Add a gadget to the mix, and I’ll even get excited about car insurance. For the past few months, I’ve been driving around with a Metronome (from Metromile) in my car. It’s a little device that plugs into the diagnostic port, which in my case is in the area above where my left leg rests when I’m driving. It then tracks stuff about your car: how fuel efficient it is, how much you drive, where and when you drive, and if there are any diagnostic codes that need your (or your mechanic’s) attention. All of this information is displayed in a web interface or a mobile app. It’s free.

It’s so easy to use. Installing it takes about 10 seconds; you just plug it in. It’s already connected to your account when they ship it to you, so there’s no awkward pairing process. It’s ready to go out of the box. You don’t even need to connect it to your phone, as it comes with its own cellular radio. I’m not sure which network it’s on, but it doesn’t matter because the service is free too.

I like it. I used to leave a Garmin GTU 10 in my car so I’d know where it was, but that got bricked a few years ago during a software update and I never replaced it. When I’m on vacation, I’ll check the Metromile app just to make sure that my car is where I left it. I also get cool stats. Someone who was considering buying a car asked me how much I spend on gas per month. In the past, this is something that I would struggle to answer. But I was able to open up the Metromile app and tell him that in August I used $33.37 worth of gas and in September $28.81. And I now know that in October, I spent a whopping $43.64 due to a $20 trip to Petaluma. I assume that the app estimates this based on the amount of fuel I use and local gas prices. It’s not connected to my bank account, and I don’t manually enter this data. Normally I’m so disconnected from the cost of each trip since I pay for it on less than a monthly basis, but having a dollar amount attached to each trip makes me realize how expensive owning a (gas-powered) car really is. Here’s what October looked like for me:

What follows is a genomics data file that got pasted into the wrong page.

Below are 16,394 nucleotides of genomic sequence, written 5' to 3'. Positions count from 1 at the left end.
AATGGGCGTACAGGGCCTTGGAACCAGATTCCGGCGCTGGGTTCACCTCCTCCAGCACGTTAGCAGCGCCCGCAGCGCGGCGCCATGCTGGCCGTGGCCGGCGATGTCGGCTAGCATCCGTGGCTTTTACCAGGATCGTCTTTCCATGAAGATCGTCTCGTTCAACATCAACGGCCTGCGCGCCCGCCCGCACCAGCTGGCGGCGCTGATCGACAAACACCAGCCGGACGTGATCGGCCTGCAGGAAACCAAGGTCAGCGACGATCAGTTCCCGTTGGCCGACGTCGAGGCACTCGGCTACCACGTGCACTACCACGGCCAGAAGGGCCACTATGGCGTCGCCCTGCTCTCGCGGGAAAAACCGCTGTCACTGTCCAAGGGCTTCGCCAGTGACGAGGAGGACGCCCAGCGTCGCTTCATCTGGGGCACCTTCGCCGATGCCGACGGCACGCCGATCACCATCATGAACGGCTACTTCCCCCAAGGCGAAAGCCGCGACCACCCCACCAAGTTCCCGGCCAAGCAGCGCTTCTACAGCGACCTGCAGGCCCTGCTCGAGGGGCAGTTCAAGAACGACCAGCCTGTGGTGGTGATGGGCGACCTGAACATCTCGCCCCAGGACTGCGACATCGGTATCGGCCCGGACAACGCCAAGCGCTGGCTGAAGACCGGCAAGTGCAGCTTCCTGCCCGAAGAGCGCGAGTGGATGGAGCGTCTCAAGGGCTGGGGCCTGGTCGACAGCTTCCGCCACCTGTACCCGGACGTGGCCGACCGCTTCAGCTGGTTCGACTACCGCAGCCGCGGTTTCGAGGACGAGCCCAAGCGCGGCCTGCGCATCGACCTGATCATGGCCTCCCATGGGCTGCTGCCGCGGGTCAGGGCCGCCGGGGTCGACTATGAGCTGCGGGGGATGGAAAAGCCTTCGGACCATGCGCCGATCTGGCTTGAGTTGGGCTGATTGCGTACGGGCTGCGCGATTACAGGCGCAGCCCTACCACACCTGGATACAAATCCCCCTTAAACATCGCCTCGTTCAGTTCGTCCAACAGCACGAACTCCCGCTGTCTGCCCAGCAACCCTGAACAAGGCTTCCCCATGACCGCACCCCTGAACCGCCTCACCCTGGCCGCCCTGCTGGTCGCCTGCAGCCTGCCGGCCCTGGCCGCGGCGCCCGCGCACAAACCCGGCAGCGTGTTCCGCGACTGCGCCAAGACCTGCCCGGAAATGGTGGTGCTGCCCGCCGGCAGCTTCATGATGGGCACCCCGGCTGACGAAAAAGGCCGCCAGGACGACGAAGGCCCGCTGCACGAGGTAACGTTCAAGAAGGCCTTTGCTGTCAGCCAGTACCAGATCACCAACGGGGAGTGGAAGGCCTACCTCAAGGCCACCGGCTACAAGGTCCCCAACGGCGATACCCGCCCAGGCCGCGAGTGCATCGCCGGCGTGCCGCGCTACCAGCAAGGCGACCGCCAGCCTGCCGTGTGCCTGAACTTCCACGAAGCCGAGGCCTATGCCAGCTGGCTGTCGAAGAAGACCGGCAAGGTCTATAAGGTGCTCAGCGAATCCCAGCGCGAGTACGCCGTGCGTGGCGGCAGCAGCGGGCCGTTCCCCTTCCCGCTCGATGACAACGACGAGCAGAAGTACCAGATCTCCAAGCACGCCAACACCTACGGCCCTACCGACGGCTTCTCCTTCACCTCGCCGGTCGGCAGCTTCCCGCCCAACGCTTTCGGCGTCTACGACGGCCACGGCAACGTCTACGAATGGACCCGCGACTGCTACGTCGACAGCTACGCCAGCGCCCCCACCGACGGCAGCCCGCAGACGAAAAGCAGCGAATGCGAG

330 miles14 hours 49 minutes28 miles per gallon$43.64 fuel cost

Now of course with the free device there has to be an upsell. Currently, in some states they offer per-mile insurance. If you don’t drive a lot, this can work in your favor. It turns out it works in my favor. I used to pay about $80/month for Esurance. With Metromile I have had monthly statements of about $50-55, and that’s with higher coverage levels than I had with Esurance. As with other companies, you can get your ID card within the app, but I keep paper copies with me because handing over an unlocked phone to anyone makes me uncomfortable.

Signing up for the insurance was relatively easy, but I did run into a couple of bugs. First, I got an error when I was signing up that wouldn’t let me proceed after I entered all of my information. I emailed them after hours, and the next morning they left me a voicemail with a direct callback number to an agent. I was actually able to get it to work that next day after manually typing in my VIN (that was the only difference I could think of), but I called back anyway to let them know that all was good. The agent was really nice, and knew exactly who I was when I mentioned why I was calling. The second bug I ran into was that when my account switched over to a paid account, it hid all of my data from the time before my policy started. The agent told me that they were aware of the issue, but it looks like it’s still not fixed on the web interface. I can get older data on the app, however.

One criticism I still have is that as far as I can see, there’s no chart of how much the insurance is costing me per trip. While they’re eager to point out how much the gas is costing me, they don’t call out how much they cost. Another nitpick is that the data isn’t always super-fresh (the most recent trip is often missing), but I’m guessing that’s because I usually park in an underground garage that has weak cell coverage.

If you want to try the Metronome yourself, you can order one on their website. Using the “Free App Beta” option should bypass any insurance quote stuff. It looks like they’re currently only sending devices to California, Oregon, Washington, and Illinois, but you can sign up even if you’re in another state. I’m not sure if any of this works outside of the US; I’d imagine that would be difficult due to there being different cell carriers.

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